Is proper up-to-date web security in place? This includes Internet Explorer Enhanced Security, OpenDNS, as well as a company policy to not permit browsing from servers. Servers should never be used to access the Internet except for specific purposes such as software updates.
Are the company’s servers managed and monitored for patching? Servers that are managed have been shown to have better uptime and be less likely to be infected with malware.
Have the servers been patched with the latest patches? Patches fix vulnerabilities that enable cyber criminals access to your computers. The patches also solve problems with the software’s functionality, or add new functionalities. We are sometimes asked why software is released before it is “perfect”. Simply put, modern software is incredibly complex. It is estimated that Microsoft Office is made up of 40+ million lines of code. Although most software is tested and retested before release, it is impossible to test every possible situation that may arise when 100s of millions of people end up using it, along with thousands of very smart cyber criminals. This is a high priority item.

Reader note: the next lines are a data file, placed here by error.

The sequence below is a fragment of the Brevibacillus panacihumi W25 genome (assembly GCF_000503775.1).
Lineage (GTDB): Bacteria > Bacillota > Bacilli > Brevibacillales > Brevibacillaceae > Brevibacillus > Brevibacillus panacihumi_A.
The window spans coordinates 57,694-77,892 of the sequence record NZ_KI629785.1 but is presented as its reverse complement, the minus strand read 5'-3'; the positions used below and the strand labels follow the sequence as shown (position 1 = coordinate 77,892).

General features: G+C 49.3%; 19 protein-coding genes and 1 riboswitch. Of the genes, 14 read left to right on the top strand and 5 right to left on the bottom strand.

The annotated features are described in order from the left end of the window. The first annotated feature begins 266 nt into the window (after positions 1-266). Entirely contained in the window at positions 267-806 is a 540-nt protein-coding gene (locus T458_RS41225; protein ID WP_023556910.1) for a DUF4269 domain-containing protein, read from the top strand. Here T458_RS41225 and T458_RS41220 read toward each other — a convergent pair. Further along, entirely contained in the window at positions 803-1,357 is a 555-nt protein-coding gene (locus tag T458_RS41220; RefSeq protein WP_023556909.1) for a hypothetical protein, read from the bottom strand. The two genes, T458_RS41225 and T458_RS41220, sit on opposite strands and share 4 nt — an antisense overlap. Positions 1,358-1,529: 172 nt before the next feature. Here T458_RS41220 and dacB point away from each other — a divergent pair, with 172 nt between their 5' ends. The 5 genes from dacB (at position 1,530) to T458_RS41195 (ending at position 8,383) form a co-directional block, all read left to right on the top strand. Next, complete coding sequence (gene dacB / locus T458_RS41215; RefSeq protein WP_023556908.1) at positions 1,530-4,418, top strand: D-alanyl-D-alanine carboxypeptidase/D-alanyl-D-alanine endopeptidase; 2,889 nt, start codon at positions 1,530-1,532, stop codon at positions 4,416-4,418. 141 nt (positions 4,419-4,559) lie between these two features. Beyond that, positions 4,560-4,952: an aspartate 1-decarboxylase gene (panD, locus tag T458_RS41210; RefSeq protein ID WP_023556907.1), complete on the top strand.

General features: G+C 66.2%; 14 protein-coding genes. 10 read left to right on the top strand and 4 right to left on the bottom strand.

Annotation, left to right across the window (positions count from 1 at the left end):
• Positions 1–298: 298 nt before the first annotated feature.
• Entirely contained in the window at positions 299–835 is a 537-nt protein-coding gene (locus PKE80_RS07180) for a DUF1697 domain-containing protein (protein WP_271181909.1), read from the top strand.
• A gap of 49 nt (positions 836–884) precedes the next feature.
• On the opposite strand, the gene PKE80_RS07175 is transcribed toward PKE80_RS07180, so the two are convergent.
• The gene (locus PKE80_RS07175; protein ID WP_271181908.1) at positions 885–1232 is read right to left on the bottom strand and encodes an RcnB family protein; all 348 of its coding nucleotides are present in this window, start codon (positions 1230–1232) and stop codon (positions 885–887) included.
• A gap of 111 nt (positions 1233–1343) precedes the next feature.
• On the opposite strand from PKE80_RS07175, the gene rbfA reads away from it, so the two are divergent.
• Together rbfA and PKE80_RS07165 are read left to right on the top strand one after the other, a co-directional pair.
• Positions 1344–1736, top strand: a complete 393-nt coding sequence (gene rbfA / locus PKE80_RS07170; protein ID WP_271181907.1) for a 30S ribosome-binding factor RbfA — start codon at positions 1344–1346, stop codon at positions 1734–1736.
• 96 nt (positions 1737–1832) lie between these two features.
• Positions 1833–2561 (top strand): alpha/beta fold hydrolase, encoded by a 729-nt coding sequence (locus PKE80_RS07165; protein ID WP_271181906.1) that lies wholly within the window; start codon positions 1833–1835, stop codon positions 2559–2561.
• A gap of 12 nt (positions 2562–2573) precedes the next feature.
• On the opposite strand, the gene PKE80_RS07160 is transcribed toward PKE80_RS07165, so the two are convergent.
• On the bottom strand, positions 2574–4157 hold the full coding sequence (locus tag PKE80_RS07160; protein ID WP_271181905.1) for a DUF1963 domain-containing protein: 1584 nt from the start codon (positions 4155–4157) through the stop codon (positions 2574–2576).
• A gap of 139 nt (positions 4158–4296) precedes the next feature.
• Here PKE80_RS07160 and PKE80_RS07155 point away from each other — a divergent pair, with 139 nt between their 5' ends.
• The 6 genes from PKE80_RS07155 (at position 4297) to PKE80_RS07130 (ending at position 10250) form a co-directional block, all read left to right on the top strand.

Is patching managed centrally? This allows for much more consistent and rapid updating, and, thereby, not letting the systems fall behind.
Are all anti-virus software and definitions up-to-date? It is critical that the latest versions of anti-virus software be installed as the newest versions contain the latest and best defenses against all types of malware, including ransomware that has become so widespread.
In it, we will cover virtualization, plus we will take a look at Data Structure and Storage, again, in layman’s terms. We will also discuss how we examine individual desktop and laptop computers to make sure they are secure, providing top performance, and lasting as long as possible.
The intention of this series to educate you so you can fully participate in important technology decisions for your company. If there are specific topics you would like covered, or if you have any questions on topics covered in this piece, please contact us at Info@DynaSis.com.